He would return late from his allotted break time, and over time he began to acquire points against him, reprimands, essentially, that amounted to absences or lateness. Prior to his transition, Mykel had a nearly perfect attendance and punctuality record.
Co-workers would intentionally use female pronouns and Mykel’s former name, and both co-workers and supervisors would ask invasive questions about the anatomy of Mykel’s body, spreading rumors and hurtful jokes. “I was often upset or angry or crying, and I would return home really defeated,” Mykel said. “I used to cry my wife crying. I don’t know what we’re going to do, but I’m going to figure it out.”
“It was like coming to school and getting bullied every day. How many days can you come and stand up every single day?”
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Last June, it all reached a breaking point at GE.
In the middle of the month, Mykel’s supervisor called him into the office and let him know the company was letting him go because of attendance and tardiness issues. These issues, of course, stemmed from the restroom discrimination Mykel endured for more than a year.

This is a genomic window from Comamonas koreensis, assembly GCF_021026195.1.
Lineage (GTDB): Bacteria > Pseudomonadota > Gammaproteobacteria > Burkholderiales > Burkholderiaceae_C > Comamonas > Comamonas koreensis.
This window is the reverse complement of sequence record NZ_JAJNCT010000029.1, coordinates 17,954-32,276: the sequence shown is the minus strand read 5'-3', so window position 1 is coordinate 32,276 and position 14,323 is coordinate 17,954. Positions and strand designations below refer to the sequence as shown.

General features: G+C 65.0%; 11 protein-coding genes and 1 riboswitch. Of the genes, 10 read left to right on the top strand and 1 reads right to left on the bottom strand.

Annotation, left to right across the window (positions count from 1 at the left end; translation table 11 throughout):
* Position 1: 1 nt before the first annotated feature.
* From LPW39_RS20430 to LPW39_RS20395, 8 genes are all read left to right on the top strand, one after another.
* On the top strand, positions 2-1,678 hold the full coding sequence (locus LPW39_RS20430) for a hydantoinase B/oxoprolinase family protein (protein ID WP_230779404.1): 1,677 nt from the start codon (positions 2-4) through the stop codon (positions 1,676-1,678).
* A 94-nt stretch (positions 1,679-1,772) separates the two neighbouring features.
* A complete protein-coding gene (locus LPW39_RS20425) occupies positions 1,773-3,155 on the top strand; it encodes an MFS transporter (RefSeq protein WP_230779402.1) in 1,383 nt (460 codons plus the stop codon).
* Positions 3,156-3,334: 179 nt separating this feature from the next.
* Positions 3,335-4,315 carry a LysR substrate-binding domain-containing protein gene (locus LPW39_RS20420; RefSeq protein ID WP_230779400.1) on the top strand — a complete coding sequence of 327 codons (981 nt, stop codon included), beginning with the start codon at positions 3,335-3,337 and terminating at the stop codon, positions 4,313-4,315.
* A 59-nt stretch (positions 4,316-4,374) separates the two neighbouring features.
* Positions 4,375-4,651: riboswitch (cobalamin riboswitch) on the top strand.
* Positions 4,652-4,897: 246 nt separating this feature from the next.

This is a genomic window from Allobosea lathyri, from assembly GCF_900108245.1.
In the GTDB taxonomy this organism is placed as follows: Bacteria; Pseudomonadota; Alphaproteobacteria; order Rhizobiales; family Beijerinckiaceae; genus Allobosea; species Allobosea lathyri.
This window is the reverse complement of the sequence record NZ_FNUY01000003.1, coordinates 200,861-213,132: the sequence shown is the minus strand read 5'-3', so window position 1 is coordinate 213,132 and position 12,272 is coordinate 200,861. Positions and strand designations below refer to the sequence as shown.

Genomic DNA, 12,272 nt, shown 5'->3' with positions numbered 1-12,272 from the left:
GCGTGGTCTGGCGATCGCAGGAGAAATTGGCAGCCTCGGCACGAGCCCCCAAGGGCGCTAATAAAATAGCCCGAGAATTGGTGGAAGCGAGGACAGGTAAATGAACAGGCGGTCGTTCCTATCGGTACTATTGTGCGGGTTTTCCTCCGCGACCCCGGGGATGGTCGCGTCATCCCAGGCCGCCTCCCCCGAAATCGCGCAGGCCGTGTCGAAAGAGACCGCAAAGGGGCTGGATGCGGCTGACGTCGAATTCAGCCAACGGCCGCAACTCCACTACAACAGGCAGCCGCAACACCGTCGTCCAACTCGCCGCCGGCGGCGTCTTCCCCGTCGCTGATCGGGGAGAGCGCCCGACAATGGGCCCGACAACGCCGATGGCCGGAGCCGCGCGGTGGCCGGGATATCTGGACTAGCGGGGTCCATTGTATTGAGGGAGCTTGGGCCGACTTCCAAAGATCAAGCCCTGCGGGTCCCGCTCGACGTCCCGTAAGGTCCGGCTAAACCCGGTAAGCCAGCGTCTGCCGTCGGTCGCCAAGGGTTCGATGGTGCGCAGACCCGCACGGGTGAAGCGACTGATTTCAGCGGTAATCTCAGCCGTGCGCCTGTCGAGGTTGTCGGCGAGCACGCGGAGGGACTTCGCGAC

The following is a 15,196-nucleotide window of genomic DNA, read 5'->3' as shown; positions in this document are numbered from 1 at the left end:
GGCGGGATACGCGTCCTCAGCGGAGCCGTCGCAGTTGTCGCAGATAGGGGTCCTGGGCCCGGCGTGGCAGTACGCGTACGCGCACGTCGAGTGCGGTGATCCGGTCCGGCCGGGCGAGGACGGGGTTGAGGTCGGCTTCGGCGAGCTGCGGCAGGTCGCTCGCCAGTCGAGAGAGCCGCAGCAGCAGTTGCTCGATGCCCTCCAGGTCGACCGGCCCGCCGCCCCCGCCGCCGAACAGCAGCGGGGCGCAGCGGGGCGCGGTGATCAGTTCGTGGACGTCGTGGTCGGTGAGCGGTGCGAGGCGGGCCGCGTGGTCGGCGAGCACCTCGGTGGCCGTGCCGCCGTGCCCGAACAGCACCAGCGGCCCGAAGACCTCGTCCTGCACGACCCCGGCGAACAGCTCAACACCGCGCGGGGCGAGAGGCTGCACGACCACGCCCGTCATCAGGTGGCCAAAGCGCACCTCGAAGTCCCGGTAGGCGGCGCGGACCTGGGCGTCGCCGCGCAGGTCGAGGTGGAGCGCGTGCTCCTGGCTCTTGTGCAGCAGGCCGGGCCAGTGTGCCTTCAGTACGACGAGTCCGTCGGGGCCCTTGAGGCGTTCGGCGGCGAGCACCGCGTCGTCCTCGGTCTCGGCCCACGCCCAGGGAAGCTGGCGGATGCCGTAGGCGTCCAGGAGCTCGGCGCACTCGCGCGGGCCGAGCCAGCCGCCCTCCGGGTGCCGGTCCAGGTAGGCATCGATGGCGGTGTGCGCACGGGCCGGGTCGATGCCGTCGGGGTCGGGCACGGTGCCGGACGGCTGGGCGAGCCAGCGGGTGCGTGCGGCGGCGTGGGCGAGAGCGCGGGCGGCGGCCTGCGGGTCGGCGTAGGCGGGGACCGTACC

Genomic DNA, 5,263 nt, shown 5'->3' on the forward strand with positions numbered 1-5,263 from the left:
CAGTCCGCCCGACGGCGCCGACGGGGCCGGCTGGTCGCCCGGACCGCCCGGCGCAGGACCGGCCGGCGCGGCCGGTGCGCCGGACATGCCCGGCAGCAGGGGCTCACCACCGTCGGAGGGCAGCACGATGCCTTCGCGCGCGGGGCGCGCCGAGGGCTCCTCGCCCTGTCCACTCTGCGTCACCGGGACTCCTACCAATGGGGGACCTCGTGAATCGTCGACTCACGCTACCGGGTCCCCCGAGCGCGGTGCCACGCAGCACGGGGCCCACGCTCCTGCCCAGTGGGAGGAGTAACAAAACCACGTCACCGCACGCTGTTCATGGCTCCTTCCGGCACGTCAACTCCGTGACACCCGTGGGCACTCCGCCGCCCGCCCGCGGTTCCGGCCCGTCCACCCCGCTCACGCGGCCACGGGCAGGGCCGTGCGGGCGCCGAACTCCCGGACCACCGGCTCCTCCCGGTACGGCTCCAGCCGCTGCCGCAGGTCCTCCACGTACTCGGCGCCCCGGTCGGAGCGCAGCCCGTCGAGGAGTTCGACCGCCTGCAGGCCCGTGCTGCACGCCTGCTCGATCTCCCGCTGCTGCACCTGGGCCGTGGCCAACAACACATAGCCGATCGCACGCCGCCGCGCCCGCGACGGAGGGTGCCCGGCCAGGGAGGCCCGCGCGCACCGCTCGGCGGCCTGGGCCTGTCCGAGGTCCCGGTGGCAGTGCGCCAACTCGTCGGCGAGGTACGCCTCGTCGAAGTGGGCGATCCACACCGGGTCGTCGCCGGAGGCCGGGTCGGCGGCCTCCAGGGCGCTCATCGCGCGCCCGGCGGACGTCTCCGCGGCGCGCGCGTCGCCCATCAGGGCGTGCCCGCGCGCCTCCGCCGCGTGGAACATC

Mykel was upset, but he decided to finish out the week at work, as GE allowed. A few days after that conversation, Mykel’s mother was at the hospital for surgery, and a few minutes before the end of his shift, he picked up his phone to call his wife, asking her to check on his mother.
“It was like coming to school and getting bullied every day. How many days can you come and stand up every single day?” – Mykel Mickens
“My boss got up behind me and said I needed to get off the phone,” Mykel said. The line he was working was running behind. Mykel put down the phone, but the supervisor brought Mykel into a private office and said he would need to leave immediately, fired.